And so the effort to grease the skids in preparation for what promises to be the upcoming Synod’s assault on Catholic doctrine in the name of “pastoral solutions” has been ratcheted up a notch:
Specifically, Pope Francis’ recent announcement of an “extraordinary Jubilee” under the title the Holy Year of Mercy.
Called by a more faithful pope at a healthier time, one might well expect this Holy Year to serve as an avenue of grace, but let’s not be naive; any graces derived from this effort will come in spite of its masterminds’ intent.
This Holy Year announcement has all the markings of a well-planned strategy designed to fertilize Catholic minds with the manure of modernism, that the seeds of the Franciscan revolution might more readily flourish.
It appears, in other words, to be little more than an effort to weaken those of lesser resolve who might otherwise resist; with the revolutionaries’ operating principle no more pure than “the more we propagandize today, the less we scandalize tomorrow.”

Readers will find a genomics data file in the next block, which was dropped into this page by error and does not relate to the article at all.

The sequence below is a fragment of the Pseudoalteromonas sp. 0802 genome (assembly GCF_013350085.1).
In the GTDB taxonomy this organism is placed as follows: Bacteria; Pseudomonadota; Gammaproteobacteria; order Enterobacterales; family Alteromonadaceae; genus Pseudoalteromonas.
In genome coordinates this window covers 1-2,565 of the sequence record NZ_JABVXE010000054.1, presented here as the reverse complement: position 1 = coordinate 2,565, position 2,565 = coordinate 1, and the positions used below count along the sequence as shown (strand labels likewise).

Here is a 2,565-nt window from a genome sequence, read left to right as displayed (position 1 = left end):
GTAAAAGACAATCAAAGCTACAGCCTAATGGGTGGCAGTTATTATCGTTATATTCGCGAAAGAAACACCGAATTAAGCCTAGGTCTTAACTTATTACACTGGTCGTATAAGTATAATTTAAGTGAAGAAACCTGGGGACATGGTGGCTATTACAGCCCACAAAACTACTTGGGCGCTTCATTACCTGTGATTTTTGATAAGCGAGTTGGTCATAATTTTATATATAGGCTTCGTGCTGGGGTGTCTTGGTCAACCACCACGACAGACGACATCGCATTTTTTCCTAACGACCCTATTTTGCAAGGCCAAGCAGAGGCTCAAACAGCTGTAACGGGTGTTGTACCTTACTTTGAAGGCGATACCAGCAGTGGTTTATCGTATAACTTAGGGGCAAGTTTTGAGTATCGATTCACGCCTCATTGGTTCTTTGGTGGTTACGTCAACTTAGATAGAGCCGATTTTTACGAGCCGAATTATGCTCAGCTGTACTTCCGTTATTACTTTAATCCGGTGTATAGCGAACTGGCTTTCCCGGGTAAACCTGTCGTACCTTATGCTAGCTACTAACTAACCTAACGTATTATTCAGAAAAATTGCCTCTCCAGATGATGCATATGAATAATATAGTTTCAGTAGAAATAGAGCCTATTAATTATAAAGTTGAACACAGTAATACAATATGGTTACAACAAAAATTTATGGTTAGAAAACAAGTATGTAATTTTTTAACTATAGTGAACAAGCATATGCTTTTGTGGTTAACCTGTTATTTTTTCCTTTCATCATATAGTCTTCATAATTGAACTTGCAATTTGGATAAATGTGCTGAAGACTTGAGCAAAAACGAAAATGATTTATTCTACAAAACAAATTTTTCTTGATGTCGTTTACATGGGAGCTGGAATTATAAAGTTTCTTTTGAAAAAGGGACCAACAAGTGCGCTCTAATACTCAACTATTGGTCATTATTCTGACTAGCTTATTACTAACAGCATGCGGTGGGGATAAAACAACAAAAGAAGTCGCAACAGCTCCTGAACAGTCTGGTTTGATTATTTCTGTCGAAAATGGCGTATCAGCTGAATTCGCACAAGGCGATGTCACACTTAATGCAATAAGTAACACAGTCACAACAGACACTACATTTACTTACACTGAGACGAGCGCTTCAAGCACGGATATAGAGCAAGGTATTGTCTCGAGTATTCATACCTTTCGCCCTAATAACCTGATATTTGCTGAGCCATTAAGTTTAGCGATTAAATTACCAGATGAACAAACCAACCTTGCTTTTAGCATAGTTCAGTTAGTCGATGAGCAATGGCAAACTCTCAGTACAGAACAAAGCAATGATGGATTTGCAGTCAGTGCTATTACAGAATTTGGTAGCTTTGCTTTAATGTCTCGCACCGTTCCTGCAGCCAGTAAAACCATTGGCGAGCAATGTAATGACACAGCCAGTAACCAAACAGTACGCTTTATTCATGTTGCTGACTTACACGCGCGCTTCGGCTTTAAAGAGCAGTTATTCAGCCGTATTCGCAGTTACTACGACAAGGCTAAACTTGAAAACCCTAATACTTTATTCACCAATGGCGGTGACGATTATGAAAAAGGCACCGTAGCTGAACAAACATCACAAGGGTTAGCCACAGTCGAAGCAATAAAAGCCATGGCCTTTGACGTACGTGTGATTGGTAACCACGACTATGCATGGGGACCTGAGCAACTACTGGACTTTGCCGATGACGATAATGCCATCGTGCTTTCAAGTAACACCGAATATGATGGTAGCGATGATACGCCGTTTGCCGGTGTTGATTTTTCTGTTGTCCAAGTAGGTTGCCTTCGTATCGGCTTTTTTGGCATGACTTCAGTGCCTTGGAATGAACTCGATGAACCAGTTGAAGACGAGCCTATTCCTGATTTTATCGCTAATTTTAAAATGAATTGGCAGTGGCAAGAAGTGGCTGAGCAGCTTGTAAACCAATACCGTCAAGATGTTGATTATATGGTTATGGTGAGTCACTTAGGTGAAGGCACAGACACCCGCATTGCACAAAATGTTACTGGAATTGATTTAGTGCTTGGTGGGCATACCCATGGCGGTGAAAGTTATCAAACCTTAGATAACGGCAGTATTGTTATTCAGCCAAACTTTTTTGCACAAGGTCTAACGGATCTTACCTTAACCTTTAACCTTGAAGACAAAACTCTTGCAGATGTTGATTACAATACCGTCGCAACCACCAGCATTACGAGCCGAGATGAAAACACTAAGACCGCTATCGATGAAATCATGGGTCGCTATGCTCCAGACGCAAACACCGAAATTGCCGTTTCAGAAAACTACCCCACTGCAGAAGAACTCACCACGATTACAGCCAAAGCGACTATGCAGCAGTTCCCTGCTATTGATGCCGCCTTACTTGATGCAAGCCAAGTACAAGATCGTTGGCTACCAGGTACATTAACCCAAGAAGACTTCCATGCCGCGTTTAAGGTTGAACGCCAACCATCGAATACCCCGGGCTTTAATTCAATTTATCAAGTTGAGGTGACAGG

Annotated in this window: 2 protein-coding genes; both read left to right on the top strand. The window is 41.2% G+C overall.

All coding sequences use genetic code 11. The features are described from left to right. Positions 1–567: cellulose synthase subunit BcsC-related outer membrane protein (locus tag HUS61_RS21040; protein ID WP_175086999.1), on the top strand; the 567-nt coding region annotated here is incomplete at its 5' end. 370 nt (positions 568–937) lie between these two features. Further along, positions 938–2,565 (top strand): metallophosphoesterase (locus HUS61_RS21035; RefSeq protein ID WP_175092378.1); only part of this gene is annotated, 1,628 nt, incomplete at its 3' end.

During his sermon given in St. Peter’s Basilica yesterday wherein he announced the Holy Year, Pope Francis said:
The call of Jesus pushes each of us never to stop at the surface of things, especially when we are dealing with a person. We are called to look beyond, to focus on the heart to see how much generosity everyone is capable. No one can be excluded from the mercy of God; everyone knows the way to access it and the Church is the house that welcomes all and refuses no one. Its doors remain wide open, so that those who are touched by grace can find the certainty of forgiveness. The greater the sin, so much the greater must be the love that the Church expresses toward those who convert.
Translation: When we see someone who is validly married to one person and yet is cohabitating with another in a sexual relationship, we must look beyond the objective truth that comes to us from Christ in order to focus on the subjective emotions that reside in the hearts of sinful men. No one can be excluded from the mercy of God as made manifest in Holy Communion!
Pope Francis went on to provide the following details:
This Holy Year will begin on this coming Solemnity of the Immaculate Conception and will end on November 20, 2016, the Sunday dedicated to Our Lord Jesus Christ, King of the Universe – and living face of the Father’s mercy. I entrust the organization of this Jubilee to the Pontifical Council for Promotion of the New Evangelization, that [the dicastery] might animate it as a new stage in the journey of the Church on its mission to bring to every person the Gospel of mercy.